“I’m q-q-quite c-c-cool”
“Well to be fair, there really wasn't anyone else”
Tiberius Claudius Caesar Rhymemaster Germanicus was known in his time as either Clau-Clau-Claudius (not due to a stutter but due to a desire for extra syllables) or Scatman Caeser. This was for convenience as his name was so damn long! He was the uncle and brother of Nero and assisted him in politics and burning DVDs. Historians have painted an unfair picture of Claudius as a blithering old fool, we can blame this on folks such as Tic-Tacitus who throughout history have shown Claudius as a twit and a blunder. Claudius was also a popular novelist; his book I Claudius was written under the pseudonym of Robert Graves and has recently been made into a video game and cult pornographic BBC series.
Rise To PowerEdit
Claudius came to power in 41AD after the Imperial "hide and seek" game went wrong. Gaius was killed in this game after a Praetorian Guard Captain stabbed him with a fork; a horrible mistake that lead to the fall of an emperor. Fortunately, Claudius survived and was found to be hiding in the palace. However, no one had a clue who had won and this lead to riots in Rome. Claudius was sent to the Pratorian Guard camp to wait out these riots. During this time he played checkers with Herod Agrippa (yes! He's related to that bloke who tried to kill Jesus OMG!). Eventually they came up with a brand new game, "Pretend Princeps". Claudius was made emperor and everyone forgot about the game.
Once in power, Claudius made three major changes. Firstly, he changed the rules of Imperial hide and seek and made it okay to kill someone provided you shouted "videt!" or "surprise!" first. The second was a referendum of cheesy biscuits that was rejected by the senate until AD 53. Only after these lengthy decisions were made did he remove all the horse senators that Caligula had placed in the senate and allowed the human ones back in. Most historians see this as a smart decision as 200 horses are far more organized and clean than 200 old men.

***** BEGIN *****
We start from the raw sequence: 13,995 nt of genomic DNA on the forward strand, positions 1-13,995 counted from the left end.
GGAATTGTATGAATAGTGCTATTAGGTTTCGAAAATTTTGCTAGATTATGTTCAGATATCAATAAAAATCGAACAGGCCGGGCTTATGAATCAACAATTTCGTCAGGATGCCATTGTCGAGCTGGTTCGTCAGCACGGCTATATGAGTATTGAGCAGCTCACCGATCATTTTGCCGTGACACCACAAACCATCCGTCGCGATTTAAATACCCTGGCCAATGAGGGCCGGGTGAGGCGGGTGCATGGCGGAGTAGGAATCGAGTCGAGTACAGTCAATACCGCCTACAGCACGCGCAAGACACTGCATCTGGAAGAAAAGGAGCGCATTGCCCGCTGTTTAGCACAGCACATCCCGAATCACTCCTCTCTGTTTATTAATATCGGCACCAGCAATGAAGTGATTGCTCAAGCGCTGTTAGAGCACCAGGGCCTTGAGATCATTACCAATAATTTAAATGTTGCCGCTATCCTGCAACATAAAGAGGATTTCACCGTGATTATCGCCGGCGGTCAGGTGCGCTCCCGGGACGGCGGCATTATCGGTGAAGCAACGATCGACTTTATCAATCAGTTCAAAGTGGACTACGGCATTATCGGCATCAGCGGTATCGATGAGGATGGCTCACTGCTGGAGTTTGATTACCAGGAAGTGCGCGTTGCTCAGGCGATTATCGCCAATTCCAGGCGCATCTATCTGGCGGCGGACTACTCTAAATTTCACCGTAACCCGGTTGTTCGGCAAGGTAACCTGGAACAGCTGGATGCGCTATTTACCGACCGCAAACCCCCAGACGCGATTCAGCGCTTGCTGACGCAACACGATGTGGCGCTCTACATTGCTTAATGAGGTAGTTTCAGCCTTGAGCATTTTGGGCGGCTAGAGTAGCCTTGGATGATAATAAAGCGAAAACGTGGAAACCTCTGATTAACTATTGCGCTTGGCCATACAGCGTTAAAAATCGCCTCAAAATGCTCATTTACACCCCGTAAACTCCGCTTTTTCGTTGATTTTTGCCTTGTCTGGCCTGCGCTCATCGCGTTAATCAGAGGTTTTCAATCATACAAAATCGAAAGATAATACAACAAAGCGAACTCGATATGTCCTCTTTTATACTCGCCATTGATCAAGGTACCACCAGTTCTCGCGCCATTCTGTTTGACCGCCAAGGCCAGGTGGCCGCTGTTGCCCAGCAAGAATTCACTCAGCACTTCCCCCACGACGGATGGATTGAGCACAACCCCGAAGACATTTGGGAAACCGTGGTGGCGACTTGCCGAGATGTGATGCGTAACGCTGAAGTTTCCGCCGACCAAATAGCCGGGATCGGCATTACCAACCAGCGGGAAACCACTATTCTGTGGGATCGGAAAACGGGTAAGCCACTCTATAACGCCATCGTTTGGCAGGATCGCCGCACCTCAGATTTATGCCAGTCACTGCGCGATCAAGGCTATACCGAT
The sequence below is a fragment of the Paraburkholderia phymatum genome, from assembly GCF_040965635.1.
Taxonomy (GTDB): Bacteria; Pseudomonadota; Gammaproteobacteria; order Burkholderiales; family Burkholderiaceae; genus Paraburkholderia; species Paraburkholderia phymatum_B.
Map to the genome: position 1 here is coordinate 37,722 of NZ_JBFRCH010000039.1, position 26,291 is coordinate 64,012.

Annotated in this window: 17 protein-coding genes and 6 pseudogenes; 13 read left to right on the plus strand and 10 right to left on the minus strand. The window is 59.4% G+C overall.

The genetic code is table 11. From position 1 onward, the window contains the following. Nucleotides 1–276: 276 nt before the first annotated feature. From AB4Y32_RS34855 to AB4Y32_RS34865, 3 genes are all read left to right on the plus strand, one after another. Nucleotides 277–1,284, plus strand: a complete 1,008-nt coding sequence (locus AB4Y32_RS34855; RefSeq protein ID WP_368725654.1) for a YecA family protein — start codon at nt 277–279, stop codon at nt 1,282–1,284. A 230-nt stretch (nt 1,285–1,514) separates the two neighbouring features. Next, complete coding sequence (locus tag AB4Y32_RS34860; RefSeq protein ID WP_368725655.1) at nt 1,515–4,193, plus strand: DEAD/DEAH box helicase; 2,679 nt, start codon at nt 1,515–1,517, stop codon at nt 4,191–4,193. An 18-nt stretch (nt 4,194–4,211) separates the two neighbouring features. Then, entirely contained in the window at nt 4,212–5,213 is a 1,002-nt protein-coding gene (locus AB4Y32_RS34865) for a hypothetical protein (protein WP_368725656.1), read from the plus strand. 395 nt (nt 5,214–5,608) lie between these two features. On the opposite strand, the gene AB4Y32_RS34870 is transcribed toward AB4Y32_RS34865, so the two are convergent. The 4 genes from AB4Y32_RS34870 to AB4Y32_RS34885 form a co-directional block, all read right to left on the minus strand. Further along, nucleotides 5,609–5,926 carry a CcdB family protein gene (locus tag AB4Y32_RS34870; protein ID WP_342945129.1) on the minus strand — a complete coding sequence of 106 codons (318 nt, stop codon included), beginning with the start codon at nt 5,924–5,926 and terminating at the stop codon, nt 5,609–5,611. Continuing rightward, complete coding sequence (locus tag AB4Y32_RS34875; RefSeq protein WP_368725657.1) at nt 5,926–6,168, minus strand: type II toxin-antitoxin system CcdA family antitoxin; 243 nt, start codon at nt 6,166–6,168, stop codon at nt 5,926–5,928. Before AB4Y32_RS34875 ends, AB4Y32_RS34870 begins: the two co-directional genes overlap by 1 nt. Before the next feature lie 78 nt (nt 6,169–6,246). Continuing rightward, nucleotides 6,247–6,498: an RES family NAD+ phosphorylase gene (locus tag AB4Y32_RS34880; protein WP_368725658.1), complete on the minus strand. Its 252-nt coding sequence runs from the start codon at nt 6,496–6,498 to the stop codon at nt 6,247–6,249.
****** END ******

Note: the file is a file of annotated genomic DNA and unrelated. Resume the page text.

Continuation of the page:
Claudius and GaiusEdit
Claudius was related to Caligula (Gaius) thanks to the awesome Dynastic plan of Augustus. This plan involved the interbreeding of the imperial family with a plan to create a super-emperor, not too dissimilar to Oedipus and his family. Sadly however it resulted in gents such as Nero who was a bit odd to say the least.
Claudius and Gaius were quite close and relied on each other to keep Rome's supply of sea-shells and wine constant. In order to fulfil this they had to go on a quest to the shores of Gaul where they faced the mystical land of Britain. Later Claudius would invade this land; this has widely been regarded as a bad move.
Claudius and his LadiesEdit
Mussolini Wait… Messalina was Claudius's first wife and the historical sources don't like her because apparently she slept around. But sleeping around was a common Roman practice along with war, sex and fly fishing. Her sexual antics were not her own fault, but rather that of a nefarious flower as is explained later in this article. Sadly, however, she was ordered to commit suicide for her infidelity leaving behind her son Encyclopedia Britannicus. Claudius ordered his Praetorian Guard to kill him if he ever married again; however, no one was listening so three days later he was married to Agrippina.
Due to Claudius's obsession with words it is worth noting that he only really married Agrippina because she rhymed with Messalina, this being a perfectly suitable reason in Ancient Rome. Agrippina was much better than Messalina but she came with Nero pre-installed. She did not sleep around, she was good at sewing, wine making and prancing about in skimpy togas.